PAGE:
Sales of e-cigarettes have slowed, in part due to warnings by public health experts that the devices may be dangerous. The New York Times reports a growing number of scientists and policy makers say 40 million American smokers could use the devices to help them stop smoking. “We may well have missed, or are missing, the greatest opportunity in a century,” David B. Abrams, Senior Scientist at the antismoking group Truth Initiative, told the newspaper. “The unintended consequence is more lives are going to be lost.” Some experts warn e-cigarettes can be a stepping stone to smoking regular cigarettes for young people. The full effect of using the devices will not be known for years, they warn. Others note that vaping is much less dangerous than smoking, because e-cigarettes do not contain the deadly tar found in regular cigarettes.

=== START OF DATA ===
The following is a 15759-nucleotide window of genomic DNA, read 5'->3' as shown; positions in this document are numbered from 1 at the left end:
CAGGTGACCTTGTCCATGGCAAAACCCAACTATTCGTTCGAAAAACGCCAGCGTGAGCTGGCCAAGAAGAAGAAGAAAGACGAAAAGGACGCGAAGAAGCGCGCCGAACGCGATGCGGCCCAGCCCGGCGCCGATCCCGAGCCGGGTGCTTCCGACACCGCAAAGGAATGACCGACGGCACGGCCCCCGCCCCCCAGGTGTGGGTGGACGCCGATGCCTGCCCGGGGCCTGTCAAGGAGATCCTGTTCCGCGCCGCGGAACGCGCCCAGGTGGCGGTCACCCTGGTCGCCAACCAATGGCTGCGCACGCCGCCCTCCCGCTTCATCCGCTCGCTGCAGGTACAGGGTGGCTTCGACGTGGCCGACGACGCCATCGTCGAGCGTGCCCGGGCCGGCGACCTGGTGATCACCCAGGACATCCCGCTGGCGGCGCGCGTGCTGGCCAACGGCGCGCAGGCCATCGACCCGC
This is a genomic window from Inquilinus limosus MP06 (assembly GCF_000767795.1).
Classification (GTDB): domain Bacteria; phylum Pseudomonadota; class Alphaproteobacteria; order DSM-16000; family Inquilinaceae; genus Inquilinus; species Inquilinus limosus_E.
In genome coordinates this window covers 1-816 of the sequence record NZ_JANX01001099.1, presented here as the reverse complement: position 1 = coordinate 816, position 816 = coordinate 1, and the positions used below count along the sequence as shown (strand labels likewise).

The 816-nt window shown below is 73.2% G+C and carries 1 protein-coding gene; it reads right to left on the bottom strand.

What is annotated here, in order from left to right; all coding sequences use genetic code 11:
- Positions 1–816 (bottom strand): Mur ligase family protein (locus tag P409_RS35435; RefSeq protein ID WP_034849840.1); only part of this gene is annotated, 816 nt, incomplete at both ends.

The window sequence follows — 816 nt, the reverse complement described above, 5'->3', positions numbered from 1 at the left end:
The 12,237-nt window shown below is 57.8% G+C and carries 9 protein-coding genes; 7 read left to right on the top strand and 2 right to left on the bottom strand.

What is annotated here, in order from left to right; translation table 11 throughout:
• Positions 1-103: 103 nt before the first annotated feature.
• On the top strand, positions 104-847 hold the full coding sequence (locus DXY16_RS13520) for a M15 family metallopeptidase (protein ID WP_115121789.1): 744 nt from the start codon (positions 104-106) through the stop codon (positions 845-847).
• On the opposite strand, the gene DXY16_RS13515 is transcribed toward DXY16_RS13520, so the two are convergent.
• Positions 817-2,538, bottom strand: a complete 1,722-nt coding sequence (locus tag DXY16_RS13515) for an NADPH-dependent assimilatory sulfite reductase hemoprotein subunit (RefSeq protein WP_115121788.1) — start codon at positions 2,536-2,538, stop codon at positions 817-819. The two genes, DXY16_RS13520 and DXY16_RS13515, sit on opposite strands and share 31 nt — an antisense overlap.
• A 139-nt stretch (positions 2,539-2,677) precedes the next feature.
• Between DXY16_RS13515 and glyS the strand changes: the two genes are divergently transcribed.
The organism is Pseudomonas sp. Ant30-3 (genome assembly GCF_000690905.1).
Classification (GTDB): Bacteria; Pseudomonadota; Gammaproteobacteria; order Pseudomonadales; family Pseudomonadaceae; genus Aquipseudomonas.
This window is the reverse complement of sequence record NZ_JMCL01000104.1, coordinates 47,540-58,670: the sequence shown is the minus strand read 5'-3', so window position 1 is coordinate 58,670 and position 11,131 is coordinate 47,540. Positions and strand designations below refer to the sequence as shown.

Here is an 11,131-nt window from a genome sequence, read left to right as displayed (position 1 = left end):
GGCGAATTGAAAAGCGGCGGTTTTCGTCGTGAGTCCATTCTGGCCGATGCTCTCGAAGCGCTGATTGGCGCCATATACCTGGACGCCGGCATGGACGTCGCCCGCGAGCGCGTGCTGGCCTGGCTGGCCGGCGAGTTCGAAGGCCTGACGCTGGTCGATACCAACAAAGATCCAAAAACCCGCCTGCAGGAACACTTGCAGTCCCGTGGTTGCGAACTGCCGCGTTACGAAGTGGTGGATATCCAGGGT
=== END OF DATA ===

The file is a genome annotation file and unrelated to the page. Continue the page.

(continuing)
Facing Addiction and The National Council on Alcoholism and Drug Dependence (NCADD) are proud to announce the merger of our organizations – creating a national leader in turning the tide on the addiction epidemic. The merged organization will be called: